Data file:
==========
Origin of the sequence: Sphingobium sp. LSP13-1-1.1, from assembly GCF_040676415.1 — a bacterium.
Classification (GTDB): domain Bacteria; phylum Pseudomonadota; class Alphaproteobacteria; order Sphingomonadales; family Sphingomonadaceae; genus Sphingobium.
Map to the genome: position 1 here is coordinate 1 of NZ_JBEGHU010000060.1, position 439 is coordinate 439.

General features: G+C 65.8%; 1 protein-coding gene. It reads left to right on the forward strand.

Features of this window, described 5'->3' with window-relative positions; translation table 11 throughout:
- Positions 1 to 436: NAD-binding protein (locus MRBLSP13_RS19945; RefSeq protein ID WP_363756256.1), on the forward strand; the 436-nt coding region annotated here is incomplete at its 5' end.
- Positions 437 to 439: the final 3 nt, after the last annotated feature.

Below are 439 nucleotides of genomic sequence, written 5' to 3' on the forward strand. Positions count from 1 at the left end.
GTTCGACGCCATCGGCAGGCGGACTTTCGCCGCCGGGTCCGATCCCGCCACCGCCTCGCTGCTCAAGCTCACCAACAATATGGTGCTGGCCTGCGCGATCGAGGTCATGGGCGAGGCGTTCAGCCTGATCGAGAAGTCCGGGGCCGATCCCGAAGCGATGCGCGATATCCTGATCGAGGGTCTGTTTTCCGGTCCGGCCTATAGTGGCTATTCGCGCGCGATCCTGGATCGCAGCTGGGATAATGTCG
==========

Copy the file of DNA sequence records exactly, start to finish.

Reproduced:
Origin of the sequence: Sphingobium sp. LSP13-1-1.1, from assembly GCF_040676415.1 — a bacterium.
Classification (GTDB): domain Bacteria; phylum Pseudomonadota; class Alphaproteobacteria; order Sphingomonadales; family Sphingomonadaceae; genus Sphingobium.
Map to the genome: position 1 here is coordinate 1 of NZ_JBEGHU010000060.1, position 439 is coordinate 439.

General features: G+C 65.8%; 1 protein-coding gene. It reads left to right on the forward strand.

Features of this window, described 5'->3' with window-relative positions; translation table 11 throughout:
- Positions 1 to 436: NAD-binding protein (locus MRBLSP13_RS19945; RefSeq protein ID WP_363756256.1), on the forward strand; the 436-nt coding region annotated here is incomplete at its 5' end.
- Positions 437 to 439: the final 3 nt, after the last annotated feature.

Below are 439 nucleotides of genomic sequence, written 5' to 3' on the forward strand. Positions count from 1 at the left end.
GTTCGACGCCATCGGCAGGCGGACTTTCGCCGCCGGGTCCGATCCCGCCACCGCCTCGCTGCTCAAGCTCACCAACAATATGGTGCTGGCCTGCGCGATCGAGGTCATGGGCGAGGCGTTCAGCCTGATCGAGAAGTCCGGGGCCGATCCCGAAGCGATGCGCGATATCCTGATCGAGGGTCTGTTTTCCGGTCCGGCCTATAGTGGCTATTCGCGCGCGATCCTGGATCGCAGCTGGGATAATGTCG